Richard Cook investigates the conflicts arising from GWR’s constant
When Ralph Bernard, the chief executive of the GWR radio group, placed
all his national sales into Media Sales and Marketing in February, it
seemed a rare false step by the man who has overseen the relentless rise
of the Swindon-based service into an international operation.
The company has grown to take around 12 per cent of the radio market,
the second-largest player behind Emap. Then, at the end of last month,
GWR swooped again. It took a 33 per cent stake in Classic FM held by
Time Warner to add to its existing 17 per cent stake and take effective
control of the national station. The move has placed GWR on the brink of
another evolution, and one with advertising sales at its core.
GWR joined the Capital Radio-owned MS&M at around the same time as Emap
Radio, although Emap had not confirmed its decision when GWR signed up.
The resultant menage a trois has since seemed - to observers anyway - to
have favoured GWR the least.
There have certainly been a series of spats between GWR and its national
sales house. Soon after the move had been completed, GWR became
concerned that MS&M was favouring Capital-owned stations on some
MS&M managed to diffuse the potential problem swiftly enough, but the
stresses culminated in the issuing last month of a very public mea culpa
by the sales house’s chief executive, Paul Davies. In a lengthy letter
to agency chiefs, Davies apologised for a litany of poor business
When news broke of GWR’s takeover of Classic, observers became convinced
that it was not a question of whether GWR would establish its own
national sales operation, but when. Classic became the rock to which
GWR’s other geographically diverse stations could cling. Even a denial
in the most categorical terms has failed to dampen speculation. ‘GWR is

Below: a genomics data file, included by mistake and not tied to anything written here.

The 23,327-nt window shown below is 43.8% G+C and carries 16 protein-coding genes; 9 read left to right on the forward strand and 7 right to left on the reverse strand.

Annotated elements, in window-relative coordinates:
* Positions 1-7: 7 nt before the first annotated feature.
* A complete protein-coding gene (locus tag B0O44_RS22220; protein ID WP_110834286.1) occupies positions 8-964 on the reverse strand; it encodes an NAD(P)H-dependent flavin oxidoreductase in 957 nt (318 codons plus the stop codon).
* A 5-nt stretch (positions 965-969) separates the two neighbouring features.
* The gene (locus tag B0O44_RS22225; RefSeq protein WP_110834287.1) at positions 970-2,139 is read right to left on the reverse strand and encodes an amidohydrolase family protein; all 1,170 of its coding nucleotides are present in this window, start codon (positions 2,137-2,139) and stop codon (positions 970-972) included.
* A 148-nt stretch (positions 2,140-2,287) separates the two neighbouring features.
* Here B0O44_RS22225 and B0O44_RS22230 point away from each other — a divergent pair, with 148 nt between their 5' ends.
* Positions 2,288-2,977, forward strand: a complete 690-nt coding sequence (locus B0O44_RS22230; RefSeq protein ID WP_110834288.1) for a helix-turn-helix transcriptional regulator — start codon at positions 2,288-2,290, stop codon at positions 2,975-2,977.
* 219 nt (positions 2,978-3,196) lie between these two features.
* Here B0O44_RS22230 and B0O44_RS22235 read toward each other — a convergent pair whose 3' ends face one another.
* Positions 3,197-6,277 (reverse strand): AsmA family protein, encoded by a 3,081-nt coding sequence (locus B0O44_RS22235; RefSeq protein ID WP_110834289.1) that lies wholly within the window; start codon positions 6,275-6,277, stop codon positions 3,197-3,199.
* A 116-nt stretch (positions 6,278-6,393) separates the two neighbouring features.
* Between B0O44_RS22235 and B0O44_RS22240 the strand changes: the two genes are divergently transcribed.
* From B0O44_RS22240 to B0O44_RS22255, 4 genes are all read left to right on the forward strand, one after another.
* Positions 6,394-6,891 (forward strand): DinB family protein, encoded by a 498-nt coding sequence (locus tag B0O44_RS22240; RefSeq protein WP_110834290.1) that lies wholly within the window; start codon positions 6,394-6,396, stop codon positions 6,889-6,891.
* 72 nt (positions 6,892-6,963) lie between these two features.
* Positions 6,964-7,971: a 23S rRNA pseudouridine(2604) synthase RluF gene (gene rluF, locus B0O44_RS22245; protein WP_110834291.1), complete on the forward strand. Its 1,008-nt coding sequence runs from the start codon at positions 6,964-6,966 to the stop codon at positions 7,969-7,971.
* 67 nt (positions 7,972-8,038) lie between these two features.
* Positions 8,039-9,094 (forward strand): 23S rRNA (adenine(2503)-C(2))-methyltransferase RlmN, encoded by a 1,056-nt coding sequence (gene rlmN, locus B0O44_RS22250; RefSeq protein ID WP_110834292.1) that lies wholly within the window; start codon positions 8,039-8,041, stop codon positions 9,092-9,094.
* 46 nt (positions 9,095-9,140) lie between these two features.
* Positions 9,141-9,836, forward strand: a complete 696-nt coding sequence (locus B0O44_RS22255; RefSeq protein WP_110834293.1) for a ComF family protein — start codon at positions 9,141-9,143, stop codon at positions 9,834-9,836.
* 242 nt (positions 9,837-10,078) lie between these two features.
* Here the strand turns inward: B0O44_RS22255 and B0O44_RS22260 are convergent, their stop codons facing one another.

not considering a move to set up national sales,’ Bernard says. Agencies
‘If you compare GWR with its main rivals, it becomes apparent that while
Capital, Emap and Scottish all have coherent regions to sell, the same
is not the case for GWR, and as such it makes a less obvious case for
setting up its own sales operation,’ one agency radio head points out.
But then Bernard had apparently prepared for the launch of an in-house
sales team for the group’s 35-strong stable of stations before handing
the task to MS&M. He hired Kevin Deakin, the former sales director of
Jazz FM, as a national sales consultant last December, working alongside
the head of national sales, Jonathan Bradley, with a brief to look at
the possibilities of a separate sales house. He left shortly after the
deal with MS&M was signed.
‘Of course GWR would like to force some commercial opportunities across
the group,’ CIA Medianetwork’s head of radio, David Fletcher, says. ‘But
the fact is that GWR is far more dependent on regional revenues than the
other big groups and national sales tend to be less of a priority.’
What isn’t in doubt is that the acquisition of Classic alters this mix,
even if the station would make an odd sales partner for some of GWR’s
local stations. ‘Classic would have to be left out of the mix,’ Fletcher
says. ‘The only station it really complements in the GWR portfolio is
And that is the point. Whether GWR does, despite the protestations of
its chief executive, break out into the national sales arena on its own,
it can be relied on to exploit any such synergies between its stations.
And it will do this with the same dynamism it has shown in an
acquisition spree that’s taken in local and national UK radio, as well
as stations in Europe and New Zealand, over the past three years.